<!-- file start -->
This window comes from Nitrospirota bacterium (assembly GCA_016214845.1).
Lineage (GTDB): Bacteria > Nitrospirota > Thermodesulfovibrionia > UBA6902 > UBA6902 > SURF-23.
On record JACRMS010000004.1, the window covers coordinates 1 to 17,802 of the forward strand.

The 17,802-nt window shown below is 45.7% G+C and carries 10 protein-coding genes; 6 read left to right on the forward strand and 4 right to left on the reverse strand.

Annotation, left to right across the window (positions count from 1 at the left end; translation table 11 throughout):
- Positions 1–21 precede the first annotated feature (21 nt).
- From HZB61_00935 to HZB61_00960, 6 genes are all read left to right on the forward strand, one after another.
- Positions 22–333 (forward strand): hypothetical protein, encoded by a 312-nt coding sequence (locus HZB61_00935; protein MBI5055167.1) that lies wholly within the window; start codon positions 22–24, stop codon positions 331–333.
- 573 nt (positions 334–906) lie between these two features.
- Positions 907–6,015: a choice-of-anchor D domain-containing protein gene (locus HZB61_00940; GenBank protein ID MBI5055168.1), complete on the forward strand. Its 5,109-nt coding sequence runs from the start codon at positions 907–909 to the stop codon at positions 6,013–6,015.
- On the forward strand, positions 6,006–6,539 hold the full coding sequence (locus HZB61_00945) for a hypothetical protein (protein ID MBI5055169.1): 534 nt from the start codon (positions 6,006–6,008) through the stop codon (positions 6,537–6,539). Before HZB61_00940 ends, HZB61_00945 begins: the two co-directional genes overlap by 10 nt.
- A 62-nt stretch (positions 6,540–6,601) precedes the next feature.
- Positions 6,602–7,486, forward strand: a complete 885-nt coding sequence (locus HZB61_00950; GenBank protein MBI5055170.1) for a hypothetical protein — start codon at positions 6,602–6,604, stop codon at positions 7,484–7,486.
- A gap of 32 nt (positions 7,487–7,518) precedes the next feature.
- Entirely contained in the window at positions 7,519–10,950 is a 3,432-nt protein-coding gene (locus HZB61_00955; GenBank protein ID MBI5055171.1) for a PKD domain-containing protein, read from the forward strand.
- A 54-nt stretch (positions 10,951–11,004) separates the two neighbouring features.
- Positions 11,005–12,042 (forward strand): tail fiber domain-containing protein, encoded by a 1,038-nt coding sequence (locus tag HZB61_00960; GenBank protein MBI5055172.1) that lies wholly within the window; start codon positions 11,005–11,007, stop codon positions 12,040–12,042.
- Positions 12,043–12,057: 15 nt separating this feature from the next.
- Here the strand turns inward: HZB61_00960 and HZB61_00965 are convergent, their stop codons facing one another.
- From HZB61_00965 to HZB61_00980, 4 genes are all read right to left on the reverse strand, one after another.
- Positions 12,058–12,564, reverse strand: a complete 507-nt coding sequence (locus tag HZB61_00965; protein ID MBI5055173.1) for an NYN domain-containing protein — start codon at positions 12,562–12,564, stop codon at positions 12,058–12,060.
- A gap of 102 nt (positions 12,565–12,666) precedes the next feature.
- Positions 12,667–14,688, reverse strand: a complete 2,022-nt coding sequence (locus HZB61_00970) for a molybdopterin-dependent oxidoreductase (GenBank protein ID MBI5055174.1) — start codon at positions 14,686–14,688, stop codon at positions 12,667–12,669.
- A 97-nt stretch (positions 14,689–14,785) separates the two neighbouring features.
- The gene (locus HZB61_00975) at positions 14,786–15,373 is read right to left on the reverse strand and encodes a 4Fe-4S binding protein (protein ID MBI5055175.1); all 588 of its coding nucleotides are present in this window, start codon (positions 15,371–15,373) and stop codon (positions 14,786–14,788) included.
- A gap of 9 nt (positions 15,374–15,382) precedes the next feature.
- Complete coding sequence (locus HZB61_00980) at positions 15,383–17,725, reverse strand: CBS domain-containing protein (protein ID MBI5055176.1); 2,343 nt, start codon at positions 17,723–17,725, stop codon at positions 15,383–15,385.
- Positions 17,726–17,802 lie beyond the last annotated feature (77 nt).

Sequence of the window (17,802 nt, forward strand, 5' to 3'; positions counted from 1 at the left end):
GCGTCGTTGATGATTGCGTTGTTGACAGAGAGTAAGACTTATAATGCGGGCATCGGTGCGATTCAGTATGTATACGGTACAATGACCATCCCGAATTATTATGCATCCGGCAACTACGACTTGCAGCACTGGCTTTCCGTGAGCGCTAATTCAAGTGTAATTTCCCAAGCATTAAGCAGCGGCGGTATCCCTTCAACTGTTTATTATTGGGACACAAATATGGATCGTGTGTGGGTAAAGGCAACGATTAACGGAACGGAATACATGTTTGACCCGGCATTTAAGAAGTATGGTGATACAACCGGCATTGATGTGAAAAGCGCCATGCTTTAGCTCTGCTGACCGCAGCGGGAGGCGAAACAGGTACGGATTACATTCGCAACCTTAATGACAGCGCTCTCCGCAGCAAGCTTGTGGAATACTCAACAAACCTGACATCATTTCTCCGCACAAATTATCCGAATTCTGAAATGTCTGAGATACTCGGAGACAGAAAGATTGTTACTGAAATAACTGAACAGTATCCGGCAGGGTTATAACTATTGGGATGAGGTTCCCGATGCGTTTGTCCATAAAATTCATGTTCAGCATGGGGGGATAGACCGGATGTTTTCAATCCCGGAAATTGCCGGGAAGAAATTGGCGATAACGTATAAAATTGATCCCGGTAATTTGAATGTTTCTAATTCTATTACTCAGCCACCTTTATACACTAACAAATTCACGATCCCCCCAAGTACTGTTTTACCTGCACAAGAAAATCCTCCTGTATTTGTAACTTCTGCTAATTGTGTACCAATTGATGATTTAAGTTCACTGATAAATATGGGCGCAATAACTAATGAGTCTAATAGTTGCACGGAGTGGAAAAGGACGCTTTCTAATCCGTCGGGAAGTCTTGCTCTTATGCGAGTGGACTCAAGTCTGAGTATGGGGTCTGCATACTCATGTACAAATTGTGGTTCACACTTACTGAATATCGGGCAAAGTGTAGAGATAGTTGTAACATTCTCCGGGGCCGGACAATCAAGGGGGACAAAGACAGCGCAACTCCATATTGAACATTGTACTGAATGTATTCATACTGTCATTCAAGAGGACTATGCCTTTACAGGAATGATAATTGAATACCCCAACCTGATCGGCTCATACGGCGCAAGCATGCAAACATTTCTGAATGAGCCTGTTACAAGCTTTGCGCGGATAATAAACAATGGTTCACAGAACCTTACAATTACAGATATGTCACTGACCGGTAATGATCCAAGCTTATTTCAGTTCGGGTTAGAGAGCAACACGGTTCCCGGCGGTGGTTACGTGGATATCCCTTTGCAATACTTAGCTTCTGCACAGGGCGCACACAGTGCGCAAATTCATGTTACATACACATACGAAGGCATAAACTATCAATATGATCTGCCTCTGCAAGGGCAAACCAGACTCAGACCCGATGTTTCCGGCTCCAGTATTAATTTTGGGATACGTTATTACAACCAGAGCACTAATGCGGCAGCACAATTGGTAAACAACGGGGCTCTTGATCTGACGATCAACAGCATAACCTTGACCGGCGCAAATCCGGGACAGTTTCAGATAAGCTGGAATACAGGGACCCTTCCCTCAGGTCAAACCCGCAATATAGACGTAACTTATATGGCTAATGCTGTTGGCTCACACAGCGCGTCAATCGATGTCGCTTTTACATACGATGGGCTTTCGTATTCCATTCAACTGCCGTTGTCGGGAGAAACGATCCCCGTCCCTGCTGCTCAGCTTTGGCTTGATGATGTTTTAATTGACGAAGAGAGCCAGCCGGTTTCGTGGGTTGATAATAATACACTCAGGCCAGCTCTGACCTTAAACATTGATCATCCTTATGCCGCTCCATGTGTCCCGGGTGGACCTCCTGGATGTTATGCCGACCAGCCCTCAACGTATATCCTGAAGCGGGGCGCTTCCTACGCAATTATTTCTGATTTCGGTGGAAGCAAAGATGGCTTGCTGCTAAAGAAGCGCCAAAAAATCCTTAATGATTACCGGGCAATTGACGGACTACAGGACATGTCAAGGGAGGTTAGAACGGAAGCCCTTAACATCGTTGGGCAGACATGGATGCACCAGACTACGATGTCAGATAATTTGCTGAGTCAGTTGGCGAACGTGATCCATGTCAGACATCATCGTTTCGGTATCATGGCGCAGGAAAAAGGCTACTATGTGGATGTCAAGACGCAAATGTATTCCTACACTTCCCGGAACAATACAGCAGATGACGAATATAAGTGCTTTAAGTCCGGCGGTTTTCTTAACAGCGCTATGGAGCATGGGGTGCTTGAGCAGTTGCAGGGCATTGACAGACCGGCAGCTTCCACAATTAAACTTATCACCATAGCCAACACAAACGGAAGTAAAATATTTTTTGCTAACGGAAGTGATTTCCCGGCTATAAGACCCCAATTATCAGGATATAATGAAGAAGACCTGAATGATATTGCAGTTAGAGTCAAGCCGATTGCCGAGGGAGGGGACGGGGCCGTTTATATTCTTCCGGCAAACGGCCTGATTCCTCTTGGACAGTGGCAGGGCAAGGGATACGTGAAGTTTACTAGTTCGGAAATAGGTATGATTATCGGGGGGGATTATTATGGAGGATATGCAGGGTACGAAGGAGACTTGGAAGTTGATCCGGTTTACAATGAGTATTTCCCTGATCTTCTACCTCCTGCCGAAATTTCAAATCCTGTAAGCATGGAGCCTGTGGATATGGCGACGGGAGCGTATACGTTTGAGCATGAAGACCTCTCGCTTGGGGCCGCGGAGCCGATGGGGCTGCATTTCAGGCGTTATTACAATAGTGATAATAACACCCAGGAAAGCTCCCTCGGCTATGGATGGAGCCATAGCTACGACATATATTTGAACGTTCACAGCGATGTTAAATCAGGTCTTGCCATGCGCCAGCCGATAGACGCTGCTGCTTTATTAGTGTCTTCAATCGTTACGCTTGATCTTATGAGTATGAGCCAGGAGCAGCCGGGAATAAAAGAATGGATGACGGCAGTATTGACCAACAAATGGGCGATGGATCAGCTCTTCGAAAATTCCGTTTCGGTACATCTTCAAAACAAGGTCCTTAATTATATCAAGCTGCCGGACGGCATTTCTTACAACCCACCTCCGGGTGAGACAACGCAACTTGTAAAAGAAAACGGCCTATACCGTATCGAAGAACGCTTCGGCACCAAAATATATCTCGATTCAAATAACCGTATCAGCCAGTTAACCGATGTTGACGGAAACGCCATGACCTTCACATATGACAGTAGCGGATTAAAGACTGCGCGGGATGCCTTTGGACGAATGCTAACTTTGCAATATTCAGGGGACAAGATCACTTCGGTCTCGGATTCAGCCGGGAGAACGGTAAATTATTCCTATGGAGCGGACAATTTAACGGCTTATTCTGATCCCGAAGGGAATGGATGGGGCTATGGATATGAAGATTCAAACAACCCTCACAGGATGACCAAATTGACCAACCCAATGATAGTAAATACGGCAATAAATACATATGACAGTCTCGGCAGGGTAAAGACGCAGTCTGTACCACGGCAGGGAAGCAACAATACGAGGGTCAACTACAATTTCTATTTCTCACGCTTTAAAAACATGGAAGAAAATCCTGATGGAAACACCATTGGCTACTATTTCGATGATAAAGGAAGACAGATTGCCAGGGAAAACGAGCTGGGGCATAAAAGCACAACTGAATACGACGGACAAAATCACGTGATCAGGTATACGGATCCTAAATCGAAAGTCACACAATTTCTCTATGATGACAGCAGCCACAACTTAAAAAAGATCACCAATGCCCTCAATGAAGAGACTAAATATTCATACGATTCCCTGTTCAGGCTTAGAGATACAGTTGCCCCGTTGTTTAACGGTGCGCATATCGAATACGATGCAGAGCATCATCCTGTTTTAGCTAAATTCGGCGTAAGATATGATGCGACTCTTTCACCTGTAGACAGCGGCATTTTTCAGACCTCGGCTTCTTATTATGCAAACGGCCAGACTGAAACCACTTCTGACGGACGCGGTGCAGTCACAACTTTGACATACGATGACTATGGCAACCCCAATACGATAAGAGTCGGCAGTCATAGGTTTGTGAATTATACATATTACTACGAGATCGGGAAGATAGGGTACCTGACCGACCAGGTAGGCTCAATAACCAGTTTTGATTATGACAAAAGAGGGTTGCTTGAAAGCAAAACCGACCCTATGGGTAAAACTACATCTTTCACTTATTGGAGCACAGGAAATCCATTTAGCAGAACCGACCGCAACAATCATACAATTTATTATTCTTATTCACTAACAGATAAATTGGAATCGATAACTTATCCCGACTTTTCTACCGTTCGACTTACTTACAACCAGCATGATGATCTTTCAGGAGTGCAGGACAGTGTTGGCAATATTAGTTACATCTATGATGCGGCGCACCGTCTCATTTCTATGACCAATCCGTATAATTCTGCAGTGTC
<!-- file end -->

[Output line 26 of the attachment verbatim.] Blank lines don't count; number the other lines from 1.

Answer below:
- A gap of 9 nt (positions 15,374–15,382) precedes the next feature.